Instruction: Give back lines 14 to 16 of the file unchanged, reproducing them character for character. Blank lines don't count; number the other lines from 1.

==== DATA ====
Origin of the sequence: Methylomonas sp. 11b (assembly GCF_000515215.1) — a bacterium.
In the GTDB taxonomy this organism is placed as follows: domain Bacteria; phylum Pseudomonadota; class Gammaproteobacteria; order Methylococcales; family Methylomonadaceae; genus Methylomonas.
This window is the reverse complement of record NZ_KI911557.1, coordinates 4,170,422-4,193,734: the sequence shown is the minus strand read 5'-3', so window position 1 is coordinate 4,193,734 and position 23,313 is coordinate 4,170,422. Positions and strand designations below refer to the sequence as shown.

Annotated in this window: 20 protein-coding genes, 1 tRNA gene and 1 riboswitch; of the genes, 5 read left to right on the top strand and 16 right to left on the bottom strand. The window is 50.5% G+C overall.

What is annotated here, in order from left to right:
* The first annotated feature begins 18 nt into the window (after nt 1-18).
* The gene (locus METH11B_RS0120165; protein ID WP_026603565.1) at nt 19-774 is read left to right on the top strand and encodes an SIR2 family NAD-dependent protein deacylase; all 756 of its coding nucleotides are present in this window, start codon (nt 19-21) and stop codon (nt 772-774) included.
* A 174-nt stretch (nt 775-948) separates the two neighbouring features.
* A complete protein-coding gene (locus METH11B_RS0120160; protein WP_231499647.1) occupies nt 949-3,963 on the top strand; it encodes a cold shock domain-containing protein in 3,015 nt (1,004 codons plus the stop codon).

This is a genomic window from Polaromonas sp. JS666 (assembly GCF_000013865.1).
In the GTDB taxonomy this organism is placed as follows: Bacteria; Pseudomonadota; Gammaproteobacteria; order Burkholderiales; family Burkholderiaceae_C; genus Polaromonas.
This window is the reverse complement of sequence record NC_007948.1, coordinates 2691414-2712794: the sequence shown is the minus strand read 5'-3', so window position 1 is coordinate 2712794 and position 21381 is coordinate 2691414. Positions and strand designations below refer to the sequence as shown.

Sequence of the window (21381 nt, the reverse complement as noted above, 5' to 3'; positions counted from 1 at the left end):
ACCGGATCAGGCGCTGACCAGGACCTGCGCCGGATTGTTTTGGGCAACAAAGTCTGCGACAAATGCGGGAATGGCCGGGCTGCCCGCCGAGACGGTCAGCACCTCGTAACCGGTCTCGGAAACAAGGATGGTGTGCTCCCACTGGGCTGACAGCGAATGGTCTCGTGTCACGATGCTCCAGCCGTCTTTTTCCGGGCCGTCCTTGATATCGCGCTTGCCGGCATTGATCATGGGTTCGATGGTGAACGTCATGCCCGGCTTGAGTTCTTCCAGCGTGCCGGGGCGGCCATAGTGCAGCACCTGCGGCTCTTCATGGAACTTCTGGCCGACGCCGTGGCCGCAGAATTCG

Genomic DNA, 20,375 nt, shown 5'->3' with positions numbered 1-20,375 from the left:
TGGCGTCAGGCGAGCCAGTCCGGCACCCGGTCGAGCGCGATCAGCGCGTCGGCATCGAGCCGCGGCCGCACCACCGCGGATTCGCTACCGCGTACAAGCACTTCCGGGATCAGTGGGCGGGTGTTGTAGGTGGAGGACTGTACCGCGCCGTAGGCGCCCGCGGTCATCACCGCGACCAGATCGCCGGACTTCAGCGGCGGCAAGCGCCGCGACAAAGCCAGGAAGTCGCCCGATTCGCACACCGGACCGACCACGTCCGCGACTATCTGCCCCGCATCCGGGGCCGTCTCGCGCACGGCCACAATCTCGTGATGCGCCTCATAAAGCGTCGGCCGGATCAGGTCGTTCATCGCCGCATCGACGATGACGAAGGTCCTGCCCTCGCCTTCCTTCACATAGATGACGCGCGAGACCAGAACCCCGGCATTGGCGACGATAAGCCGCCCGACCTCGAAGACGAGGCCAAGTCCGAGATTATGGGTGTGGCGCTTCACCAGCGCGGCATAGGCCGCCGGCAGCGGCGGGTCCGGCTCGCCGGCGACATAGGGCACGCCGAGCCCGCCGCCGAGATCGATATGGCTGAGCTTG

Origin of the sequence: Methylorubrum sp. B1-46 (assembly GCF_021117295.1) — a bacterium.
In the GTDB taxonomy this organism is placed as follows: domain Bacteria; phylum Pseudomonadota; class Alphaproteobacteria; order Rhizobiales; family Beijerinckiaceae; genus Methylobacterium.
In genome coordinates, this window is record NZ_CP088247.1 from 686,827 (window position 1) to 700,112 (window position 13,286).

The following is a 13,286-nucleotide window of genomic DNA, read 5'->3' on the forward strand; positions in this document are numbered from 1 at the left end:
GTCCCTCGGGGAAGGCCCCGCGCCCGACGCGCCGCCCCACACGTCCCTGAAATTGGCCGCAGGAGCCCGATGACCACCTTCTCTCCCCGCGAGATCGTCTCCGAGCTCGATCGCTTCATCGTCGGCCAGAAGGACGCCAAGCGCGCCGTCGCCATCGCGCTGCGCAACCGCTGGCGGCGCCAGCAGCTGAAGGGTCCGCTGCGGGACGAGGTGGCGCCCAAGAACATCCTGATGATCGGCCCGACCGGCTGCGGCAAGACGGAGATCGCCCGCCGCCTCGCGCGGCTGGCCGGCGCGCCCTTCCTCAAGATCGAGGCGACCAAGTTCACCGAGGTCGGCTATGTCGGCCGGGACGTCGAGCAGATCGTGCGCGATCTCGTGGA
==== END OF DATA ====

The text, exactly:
ACCGGATCAGGCGCTGACCAGGACCTGCGCCGGATTGTTTTGGGCAACAAAGTCTGCGACAAATGCGGGAATGGCCGGGCTGCCCGCCGAGACGGTCAGCACCTCGTAACCGGTCTCGGAAACAAGGATGGTGTGCTCCCACTGGGCTGACAGCGAATGGTCTCGTGTCACGATGCTCCAGCCGTCTTTTTCCGGGCCGTCCTTGATATCGCGCTTGCCGGCATTGATCATGGGTTCGATGGTGAACGTCATGCCCGGCTTGAGTTCTTCCAGCGTGCCGGGGCGGCCATAGTGCAGCACCTGCGGCTCTTCATGGAACTTCTGGCCGACGCCGTGGCCGCAGAATTCG

Genomic DNA, 20,375 nt, shown 5'->3' with positions numbered 1-20,375 from the left:
TGGCGTCAGGCGAGCCAGTCCGGCACCCGGTCGAGCGCGATCAGCGCGTCGGCATCGAGCCGCGGCCGCACCACCGCGGATTCGCTACCGCGTACAAGCACTTCCGGGATCAGTGGGCGGGTGTTGTAGGTGGAGGACTGTACCGCGCCGTAGGCGCCCGCGGTCATCACCGCGACCAGATCGCCGGACTTCAGCGGCGGCAAGCGCCGCGACAAAGCCAGGAAGTCGCCCGATTCGCACACCGGACCGACCACGTCCGCGACTATCTGCCCCGCATCCGGGGCCGTCTCGCGCACGGCCACAATCTCGTGATGCGCCTCATAAAGCGTCGGCCGGATCAGGTCGTTCATCGCCGCATCGACGATGACGAAGGTCCTGCCCTCGCCTTCCTTCACATAGATGACGCGCGAGACCAGAACCCCGGCATTGGCGACGATAAGCCGCCCGACCTCGAAGACGAGGCCAAGTCCGAGATTATGGGTGTGGCGCTTCACCAGCGCGGCATAGGCCGCCGGCAGCGGCGGGTCCGGCTCGCCGGCGACATAGGGCACGCCGAGCCCGCCGCCGAGATCGATATGGCTGAGCTTG